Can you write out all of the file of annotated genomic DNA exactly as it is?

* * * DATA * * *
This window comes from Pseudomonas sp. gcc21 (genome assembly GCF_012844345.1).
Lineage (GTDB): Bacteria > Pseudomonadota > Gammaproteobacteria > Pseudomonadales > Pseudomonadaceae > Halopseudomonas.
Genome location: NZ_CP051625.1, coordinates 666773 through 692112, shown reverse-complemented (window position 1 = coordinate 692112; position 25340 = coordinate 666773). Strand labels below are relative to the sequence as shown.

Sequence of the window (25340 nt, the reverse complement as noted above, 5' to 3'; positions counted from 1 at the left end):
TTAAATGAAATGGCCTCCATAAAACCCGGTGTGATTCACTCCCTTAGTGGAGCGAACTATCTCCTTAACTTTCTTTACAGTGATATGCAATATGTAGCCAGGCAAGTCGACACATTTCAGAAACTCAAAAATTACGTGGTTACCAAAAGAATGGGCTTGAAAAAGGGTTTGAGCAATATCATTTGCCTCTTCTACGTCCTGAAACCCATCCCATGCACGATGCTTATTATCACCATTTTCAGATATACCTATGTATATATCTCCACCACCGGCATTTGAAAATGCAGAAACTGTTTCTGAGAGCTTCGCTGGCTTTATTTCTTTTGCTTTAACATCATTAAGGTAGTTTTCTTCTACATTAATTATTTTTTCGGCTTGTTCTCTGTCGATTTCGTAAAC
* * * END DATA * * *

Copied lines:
This window comes from Pseudomonas sp. gcc21 (genome assembly GCF_012844345.1).
Lineage (GTDB): Bacteria > Pseudomonadota > Gammaproteobacteria > Pseudomonadales > Pseudomonadaceae > Halopseudomonas.
Genome location: NZ_CP051625.1, coordinates 666773 through 692112, shown reverse-complemented (window position 1 = coordinate 692112; position 25340 = coordinate 666773). Strand labels below are relative to the sequence as shown.

Sequence of the window (25340 nt, the reverse complement as noted above, 5' to 3'; positions counted from 1 at the left end):
TTAAATGAAATGGCCTCCATAAAACCCGGTGTGATTCACTCCCTTAGTGGAGCGAACTATCTCCTTAACTTTCTTTACAGTGATATGCAATATGTAGCCAGGCAAGTCGACACATTTCAGAAACTCAAAAATTACGTGGTTACCAAAAGAATGGGCTTGAAAAAGGGTTTGAGCAATATCATTTGCCTCTTCTACGTCCTGAAACCCATCCCATGCACGATGCTTATTATCACCATTTTCAGATATACCTATGTATATATCTCCACCACCGGCATTTGAAAATGCAGAAACTGTTTCTGAGAGCTTCGCTGGCTTTATTTCTTTTGCTTTAACATCATTAAGGTAGTTTTCTTCTACATTAATTATTTTTTCGGCTTGTTCTCTGTCGATTTCGTAAAC